Thursday, 31 January 2013

Stem cells act as a shelter for tuberculosis bacteria

In a new study, that also included humans, researchers from the Stanford University explain why tuberculosis is such a persistent infection, commonly recurring many years or even decades after being successfully treated. According to them, tuberculosis bacteria hijack the body's stem cells lying dormant, waiting there silently to attack once again..

It is a known fact that mesenchymal stem cells (MSCs) have a natural resistance to drug treatments and attacks from immune-system cells. This is why some types of cancer have a high recurrence ratio. According to the study, Mycobacterium tuberculosis bacteria take advantage of this property to turn it against their host. During their experiments, the researchers not only extracted genetic material from infected MSCs but whole, fully-functioning bacteria!

Bikul Das, the study's leading author, says that more than 15 years ago, while treating patients with tuberculosis in India, he accidentally noticed that tuberculosis bacteria were present in bone marrow tissue. This is was a total surprise for him and gave him an idea on why the infection is so persistent.

Das decided to test his hypothesis when he arrived in Stanford University as a postdoctoral scholar . First, he arranged a small experiment, in which he exposed human mesenchymal stem cells to M. tuberculosis bacteria. He discovered that the bacteria not only successfully invaded the MSCs but also had the capacity to survive inside them for at least a period two weeks.
Further experimentation exhibited that M. tuberculosis bacteria prefer to infect MSCs that express the CD271 cell surface marker. This small study also showed that the bacteria's viability was greatly reduced if the MSCs were induced to differentiate into another more specialised cell.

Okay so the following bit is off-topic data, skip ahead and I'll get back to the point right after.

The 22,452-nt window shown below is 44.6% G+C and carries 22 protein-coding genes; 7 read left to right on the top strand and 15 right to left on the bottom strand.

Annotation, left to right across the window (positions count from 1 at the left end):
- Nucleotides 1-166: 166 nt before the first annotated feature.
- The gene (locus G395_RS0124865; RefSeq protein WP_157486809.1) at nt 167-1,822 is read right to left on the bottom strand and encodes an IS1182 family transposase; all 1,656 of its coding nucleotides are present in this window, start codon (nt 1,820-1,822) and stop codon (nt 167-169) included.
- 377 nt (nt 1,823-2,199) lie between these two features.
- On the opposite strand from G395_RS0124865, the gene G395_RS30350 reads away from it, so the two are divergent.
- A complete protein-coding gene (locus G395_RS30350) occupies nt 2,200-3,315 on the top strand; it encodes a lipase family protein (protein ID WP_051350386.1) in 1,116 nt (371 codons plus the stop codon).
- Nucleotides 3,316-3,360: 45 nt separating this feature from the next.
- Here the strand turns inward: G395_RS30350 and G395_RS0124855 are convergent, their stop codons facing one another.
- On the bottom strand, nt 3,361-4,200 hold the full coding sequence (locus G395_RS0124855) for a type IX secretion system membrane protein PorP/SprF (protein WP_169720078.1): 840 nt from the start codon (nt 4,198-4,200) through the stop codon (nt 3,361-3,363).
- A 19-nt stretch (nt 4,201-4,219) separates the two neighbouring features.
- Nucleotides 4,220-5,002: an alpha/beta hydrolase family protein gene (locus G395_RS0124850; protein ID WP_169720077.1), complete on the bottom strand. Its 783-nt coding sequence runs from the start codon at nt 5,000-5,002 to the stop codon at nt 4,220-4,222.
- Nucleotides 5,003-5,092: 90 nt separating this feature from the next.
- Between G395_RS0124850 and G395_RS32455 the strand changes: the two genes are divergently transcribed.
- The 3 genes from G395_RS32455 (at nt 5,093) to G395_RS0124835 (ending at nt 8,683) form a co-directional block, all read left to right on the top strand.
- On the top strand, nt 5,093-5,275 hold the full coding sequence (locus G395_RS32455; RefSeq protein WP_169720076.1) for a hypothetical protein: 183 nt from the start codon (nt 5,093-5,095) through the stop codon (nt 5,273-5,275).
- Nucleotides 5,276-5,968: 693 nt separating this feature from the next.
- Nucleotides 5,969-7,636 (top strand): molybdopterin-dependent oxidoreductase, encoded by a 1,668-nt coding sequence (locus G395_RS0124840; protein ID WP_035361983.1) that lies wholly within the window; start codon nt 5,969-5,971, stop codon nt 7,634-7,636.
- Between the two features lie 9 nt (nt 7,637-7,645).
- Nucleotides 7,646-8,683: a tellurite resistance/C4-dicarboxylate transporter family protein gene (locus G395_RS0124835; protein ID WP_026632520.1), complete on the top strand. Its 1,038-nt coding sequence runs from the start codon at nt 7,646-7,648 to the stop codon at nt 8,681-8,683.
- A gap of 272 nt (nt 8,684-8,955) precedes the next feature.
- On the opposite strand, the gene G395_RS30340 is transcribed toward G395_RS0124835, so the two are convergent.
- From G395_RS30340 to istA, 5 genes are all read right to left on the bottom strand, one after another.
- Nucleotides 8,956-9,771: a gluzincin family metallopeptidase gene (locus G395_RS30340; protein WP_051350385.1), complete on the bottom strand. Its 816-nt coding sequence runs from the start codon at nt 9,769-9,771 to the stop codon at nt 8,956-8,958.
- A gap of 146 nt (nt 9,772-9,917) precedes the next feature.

Mycobacterium tuberculosis bacteria

The next step was experimenting on a mouse model. Das used a manipulated strain of the infection created by researchers from the Cambridge University to infect his mice. The strain in question only activates in the presence of streptomycin (an antibiotic drug), staying dormant in its absence. 

After 6 months of streptomycin withdrawal Das extracted mesenchymal stem cells from the mice and found out that CD271 MSCs contained dormant bacteria. He then cultured these MSCs and transplanted them (via injection) to another group of healthy mice which in return were also infected.

The final step was to discover if the bacteria act similarly in a human model. For this, Das contacted collaborators in India who run a small clinical trial for him. During the trial, bone marrow biopsies (containing MSCs) were taken from 9 patients that had previously received full treatment for Tuberculosis. All patients were negative for bacterial presence in the sputum.

The researchers did however detect Tuberculosis DNA in the MSCs of 8 patients and successfully extracted whole dormant bacteria in 2 of them.

Das and his colleagues now plan to investigate how the bacteria initially infects stem cells and what causes them to reactive years or even decades later.


Tuberculosis (MTB, or TB) is a very common infectious disease leading in many cases to death. Various myobacteria may cause the disease, but in most cases it is caused by  Mycobacterium tuberculosis. It is estimated that about one third of the total population has been infected, however the distribution is not uniform. In many Asian and African countries more than 80 % test positive for the infection whereas the ratio in the U.S. is only 5-10 %
Some common symptoms of tuberculosis include:
  • Fever
  • Chronic cough with blood-tinged sputum
  • Night sweats
  • Weigh Loss
Educational video about the condition


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Reference
Stanford University Medical Center (2013, January 30). Tuberculosis may lurk in bone marrow stem cells of infected patients.

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